ALL MATERIAL: COPYRIGHT CALIFORNIA EUROPEAN CULTURAL INITIATIVE/MEMORY PROJECT
Zsigmond Csicsery was a young military cadet who was taken to Germany toward the end of WWII while the rest of his family escaped from Hungary to Austria. His father, a monarchist politician who later worked for the Habsburg family could not have stayed in Hungary. When Zsigmond returned to Hungary after WWII, he was not able to reunite with his family nor leave Hungary, and so he enrolled at the technical university in Budapest and became a chemist. Because of his family background, he was not allowed to work in his profession and was sent to a labor camp for various 'crimes' against the state.' He was actively involved in 1956, taking part in the toppling of the statue of Stalin, which he describes in great detail. He escaped with his fiancee just as the revolution was being crushed and flew to the U.S. where he was reunited with his family (his parents and two siblings who had fled after WWII). He was immediately given work as a chemist and interviewed by multiple news sources about 1956 because he spoke great English.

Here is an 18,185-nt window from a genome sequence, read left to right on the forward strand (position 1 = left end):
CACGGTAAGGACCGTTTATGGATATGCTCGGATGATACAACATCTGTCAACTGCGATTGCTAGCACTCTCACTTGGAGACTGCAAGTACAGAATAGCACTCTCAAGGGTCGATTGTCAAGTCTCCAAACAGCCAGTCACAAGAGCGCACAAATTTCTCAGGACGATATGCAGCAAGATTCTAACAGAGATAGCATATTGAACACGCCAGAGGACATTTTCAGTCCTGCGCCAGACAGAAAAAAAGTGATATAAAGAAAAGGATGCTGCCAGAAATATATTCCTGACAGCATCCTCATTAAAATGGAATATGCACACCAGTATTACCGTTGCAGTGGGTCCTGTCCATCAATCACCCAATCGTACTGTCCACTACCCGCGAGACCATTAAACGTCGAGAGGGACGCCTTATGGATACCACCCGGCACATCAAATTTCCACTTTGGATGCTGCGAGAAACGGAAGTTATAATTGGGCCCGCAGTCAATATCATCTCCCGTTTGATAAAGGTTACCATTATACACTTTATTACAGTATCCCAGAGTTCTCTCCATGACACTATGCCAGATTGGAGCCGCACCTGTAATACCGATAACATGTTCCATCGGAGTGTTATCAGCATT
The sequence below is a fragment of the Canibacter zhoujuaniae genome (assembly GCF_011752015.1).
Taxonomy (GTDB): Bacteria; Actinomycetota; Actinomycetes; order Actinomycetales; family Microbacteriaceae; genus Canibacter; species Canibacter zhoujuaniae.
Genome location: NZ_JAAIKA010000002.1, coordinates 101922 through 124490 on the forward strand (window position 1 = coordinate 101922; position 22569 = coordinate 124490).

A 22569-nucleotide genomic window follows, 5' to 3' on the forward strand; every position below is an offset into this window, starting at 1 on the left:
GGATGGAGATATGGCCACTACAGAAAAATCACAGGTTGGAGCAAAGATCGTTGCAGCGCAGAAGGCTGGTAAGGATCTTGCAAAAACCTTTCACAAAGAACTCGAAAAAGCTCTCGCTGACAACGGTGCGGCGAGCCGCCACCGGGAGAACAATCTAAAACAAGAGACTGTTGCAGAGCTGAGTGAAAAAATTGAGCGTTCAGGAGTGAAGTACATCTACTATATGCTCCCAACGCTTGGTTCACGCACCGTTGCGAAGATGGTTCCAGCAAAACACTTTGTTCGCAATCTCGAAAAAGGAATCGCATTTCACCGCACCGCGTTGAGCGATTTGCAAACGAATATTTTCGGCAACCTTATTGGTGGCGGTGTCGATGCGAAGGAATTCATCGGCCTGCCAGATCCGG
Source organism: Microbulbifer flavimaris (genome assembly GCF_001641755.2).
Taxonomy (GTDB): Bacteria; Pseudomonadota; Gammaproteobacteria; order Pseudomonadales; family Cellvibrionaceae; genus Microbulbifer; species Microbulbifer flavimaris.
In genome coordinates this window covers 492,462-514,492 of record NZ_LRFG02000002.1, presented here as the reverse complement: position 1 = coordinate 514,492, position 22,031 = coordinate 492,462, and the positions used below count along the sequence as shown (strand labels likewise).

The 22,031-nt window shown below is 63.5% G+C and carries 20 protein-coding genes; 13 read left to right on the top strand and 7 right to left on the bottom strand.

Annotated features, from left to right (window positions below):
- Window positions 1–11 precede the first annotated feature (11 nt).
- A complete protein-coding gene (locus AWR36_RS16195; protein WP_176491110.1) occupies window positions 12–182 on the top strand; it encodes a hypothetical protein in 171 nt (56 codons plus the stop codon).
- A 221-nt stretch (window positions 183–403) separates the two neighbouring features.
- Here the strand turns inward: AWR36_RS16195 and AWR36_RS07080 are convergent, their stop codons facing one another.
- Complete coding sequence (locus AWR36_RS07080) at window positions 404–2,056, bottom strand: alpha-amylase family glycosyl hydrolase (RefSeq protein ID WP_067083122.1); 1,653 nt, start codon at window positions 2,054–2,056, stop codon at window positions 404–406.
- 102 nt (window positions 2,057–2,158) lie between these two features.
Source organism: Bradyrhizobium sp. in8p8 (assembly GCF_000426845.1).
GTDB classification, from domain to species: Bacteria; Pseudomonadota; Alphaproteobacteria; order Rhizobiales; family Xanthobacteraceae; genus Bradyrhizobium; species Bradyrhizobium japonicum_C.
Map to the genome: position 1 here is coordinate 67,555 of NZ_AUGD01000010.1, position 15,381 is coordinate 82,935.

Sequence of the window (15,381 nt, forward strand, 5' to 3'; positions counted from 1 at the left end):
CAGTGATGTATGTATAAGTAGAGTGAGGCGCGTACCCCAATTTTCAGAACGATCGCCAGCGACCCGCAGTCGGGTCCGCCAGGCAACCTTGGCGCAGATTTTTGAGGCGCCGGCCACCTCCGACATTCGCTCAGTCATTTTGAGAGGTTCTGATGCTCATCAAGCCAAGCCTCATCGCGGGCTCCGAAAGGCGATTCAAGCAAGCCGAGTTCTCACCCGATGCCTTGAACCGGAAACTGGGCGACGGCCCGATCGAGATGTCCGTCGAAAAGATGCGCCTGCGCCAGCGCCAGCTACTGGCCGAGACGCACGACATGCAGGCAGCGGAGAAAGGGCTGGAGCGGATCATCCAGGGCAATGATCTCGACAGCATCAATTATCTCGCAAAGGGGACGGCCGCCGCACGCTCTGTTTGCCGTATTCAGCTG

Interview conducted by Andrea Lauer Rice and Réka Pigniczky in May of 2015 in Lafayette, CA.